Washington, June 17 : NASA has started work on a mission called Solar Probe Plus that will plunge deeply into the sun's atmosphere, to shed new light on the giant star's mysteries.
According to a report in Discovery News, though scientists have studied the sun by sending probes to unravel its 11-year cycles, watching its outbursts and measuring how its winds shape the outer edges of the solar system, no spacecraft has been able to enter the its atmosphere as yet.
Now, NASA's Solar Probe Plus will plunge deeply into the sun's atmosphere in an attempt to answer two long-standing questions: why the sun's outer atmosphere, or corona, is about 2 million degrees Fahrenheit hotter than its surface, and why the solar wind - streams of electrically charged particles that permeate the solar system - seems to have no organizing force.
Finding the answers will require a spacecraft that can weather temperatures exceeding 2,550 degrees Fahrenheit and radiation levels higher than any other probe has ever faced.
"Solar Probe Plus will actually enter the corona - that's where the action is," said NASA program scientist Lika Guhathakurta.
At closest approach, the spacecraft would be about 4.3 million miles from the sun - eight times closer than previous probes - a vantage point that makes the star appear 23 times wider than it does from Earth.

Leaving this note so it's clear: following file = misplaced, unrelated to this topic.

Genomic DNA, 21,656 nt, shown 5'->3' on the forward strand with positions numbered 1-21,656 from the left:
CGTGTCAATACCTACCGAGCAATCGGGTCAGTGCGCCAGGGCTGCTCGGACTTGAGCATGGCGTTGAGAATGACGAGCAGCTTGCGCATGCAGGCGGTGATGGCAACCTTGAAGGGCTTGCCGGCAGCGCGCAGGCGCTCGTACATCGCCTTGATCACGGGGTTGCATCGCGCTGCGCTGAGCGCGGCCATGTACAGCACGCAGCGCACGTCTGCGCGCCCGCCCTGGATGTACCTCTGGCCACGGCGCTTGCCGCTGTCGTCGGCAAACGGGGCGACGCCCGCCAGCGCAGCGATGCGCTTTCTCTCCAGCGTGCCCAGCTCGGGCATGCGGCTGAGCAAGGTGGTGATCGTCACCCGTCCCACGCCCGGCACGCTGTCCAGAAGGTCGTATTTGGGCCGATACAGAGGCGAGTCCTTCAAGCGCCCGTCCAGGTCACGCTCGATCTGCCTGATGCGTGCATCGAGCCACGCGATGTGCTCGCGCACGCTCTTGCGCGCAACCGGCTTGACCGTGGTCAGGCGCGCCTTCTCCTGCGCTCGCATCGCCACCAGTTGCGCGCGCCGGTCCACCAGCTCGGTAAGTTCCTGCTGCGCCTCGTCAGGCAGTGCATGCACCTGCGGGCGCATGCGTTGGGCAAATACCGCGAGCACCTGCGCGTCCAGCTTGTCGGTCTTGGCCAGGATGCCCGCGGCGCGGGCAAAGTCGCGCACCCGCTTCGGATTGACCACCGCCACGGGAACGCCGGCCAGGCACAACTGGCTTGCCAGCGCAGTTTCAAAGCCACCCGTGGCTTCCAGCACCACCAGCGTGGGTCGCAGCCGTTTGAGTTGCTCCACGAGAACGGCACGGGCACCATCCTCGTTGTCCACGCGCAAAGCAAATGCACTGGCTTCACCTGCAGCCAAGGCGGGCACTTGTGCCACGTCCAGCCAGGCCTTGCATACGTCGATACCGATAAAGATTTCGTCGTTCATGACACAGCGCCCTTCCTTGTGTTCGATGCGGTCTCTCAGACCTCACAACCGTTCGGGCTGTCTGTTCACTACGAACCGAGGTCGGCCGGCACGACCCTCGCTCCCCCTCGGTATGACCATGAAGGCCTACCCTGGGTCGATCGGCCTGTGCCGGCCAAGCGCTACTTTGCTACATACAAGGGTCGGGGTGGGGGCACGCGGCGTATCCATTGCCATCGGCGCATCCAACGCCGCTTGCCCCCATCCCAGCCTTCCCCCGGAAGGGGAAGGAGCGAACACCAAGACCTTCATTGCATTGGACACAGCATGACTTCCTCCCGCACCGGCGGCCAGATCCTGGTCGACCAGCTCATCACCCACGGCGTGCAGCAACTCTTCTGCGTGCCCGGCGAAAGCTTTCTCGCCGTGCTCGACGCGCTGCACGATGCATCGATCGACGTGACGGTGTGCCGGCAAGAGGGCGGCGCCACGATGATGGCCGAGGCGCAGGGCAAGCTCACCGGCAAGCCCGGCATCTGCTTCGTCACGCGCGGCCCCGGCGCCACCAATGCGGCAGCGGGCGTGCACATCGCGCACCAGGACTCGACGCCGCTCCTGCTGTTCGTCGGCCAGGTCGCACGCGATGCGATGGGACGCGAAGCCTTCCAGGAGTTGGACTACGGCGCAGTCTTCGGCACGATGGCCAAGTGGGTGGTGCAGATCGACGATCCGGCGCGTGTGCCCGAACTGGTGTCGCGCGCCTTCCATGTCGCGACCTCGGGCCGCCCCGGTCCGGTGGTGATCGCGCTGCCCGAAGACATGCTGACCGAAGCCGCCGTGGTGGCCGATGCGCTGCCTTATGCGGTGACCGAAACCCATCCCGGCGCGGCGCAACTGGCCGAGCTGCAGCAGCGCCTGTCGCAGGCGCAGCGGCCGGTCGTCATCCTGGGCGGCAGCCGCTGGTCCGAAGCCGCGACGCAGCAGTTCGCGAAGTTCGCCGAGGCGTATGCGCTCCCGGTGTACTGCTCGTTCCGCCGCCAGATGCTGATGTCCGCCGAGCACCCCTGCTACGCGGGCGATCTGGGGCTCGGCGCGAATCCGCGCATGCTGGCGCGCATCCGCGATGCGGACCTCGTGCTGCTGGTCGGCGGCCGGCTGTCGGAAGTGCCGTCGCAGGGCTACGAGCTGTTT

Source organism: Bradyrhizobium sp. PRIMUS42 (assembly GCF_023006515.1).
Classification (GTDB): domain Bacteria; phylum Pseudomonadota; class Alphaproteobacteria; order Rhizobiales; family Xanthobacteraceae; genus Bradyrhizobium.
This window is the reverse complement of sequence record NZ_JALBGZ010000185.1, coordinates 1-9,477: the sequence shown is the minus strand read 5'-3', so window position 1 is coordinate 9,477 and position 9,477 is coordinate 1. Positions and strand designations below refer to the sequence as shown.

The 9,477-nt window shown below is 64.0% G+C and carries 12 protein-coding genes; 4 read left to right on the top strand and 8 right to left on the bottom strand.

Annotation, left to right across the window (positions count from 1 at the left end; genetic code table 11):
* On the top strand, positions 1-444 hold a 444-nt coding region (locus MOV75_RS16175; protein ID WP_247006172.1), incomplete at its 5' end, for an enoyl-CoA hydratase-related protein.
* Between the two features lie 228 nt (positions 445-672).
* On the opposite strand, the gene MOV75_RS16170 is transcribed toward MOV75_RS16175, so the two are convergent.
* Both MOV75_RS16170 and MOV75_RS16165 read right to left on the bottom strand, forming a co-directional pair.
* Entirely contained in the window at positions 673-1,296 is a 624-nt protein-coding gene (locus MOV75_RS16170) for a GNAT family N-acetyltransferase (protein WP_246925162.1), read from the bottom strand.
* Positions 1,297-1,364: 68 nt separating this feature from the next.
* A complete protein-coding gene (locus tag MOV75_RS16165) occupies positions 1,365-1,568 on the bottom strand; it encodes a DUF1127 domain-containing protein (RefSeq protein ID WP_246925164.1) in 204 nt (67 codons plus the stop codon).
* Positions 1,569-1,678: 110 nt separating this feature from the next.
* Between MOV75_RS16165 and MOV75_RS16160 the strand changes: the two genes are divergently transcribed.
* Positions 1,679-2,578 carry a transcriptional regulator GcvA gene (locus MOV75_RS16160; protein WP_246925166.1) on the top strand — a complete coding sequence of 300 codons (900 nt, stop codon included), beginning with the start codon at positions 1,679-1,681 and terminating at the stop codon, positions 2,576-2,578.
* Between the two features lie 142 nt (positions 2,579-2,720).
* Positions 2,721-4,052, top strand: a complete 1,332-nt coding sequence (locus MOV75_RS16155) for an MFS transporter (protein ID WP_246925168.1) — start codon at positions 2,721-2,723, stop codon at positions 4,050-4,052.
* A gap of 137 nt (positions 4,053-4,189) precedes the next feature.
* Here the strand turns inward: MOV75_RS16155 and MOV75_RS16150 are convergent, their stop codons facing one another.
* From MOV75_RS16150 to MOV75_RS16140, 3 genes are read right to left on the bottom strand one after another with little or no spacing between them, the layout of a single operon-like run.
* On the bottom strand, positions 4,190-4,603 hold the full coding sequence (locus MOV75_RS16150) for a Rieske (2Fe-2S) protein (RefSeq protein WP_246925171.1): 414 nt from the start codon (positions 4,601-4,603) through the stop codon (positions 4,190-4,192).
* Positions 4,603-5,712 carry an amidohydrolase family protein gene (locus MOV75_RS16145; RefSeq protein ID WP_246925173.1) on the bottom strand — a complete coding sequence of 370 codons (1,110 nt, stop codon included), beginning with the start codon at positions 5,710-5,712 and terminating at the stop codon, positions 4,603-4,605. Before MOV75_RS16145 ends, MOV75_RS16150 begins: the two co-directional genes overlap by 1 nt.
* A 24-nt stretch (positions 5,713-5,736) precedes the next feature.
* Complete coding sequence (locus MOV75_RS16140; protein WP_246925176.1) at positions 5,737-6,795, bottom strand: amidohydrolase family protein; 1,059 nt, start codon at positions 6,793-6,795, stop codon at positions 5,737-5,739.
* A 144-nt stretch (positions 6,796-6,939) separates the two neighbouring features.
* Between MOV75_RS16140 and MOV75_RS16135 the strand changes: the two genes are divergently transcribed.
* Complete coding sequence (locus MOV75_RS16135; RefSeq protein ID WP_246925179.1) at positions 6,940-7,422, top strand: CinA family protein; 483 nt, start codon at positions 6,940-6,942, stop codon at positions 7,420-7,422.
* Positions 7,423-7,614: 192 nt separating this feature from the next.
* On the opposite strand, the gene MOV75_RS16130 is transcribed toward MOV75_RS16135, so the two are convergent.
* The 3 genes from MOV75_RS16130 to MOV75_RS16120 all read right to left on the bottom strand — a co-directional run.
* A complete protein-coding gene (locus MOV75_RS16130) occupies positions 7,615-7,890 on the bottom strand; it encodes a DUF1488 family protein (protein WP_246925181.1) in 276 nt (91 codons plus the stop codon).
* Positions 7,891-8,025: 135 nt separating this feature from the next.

It will be powered by the sun, with liquid-cooled panels that can duck behind a heat shield when the sunlight becomes too intense.
The spacecraft would maneuver by flying around Venus seven times in six years to slingshot itself by the planet's gravity deeper and deeper into the sun's atmosphere.
For its finale, Solar Probe Plus should be in position to witness how the sun energizes the most dangerous particles produced in solar storms just at the peak of the sun's stormy season.
Scientists hope to use the information to hone predictions of solar flares and other space weather, which can affect the communications and positioning of satellites around Earth as well as threaten the health of astronauts living outside the bubble of the planet's protective atmosphere.
Solar Probe Plus will have a magnetometer, plasma wave sensor, dust detector, and electron and ion analyzers to measure the environment right around the spacecraft. It will also be equipped with a telescope to make three-dimensional images of the corona.
Scientists hope to time the mission so that it launches in 2015, which would be in the waning years of the present solar cycle, and last through the peak of Solar Cycle 25 so that it can sample the sun's corona and winds during different phases.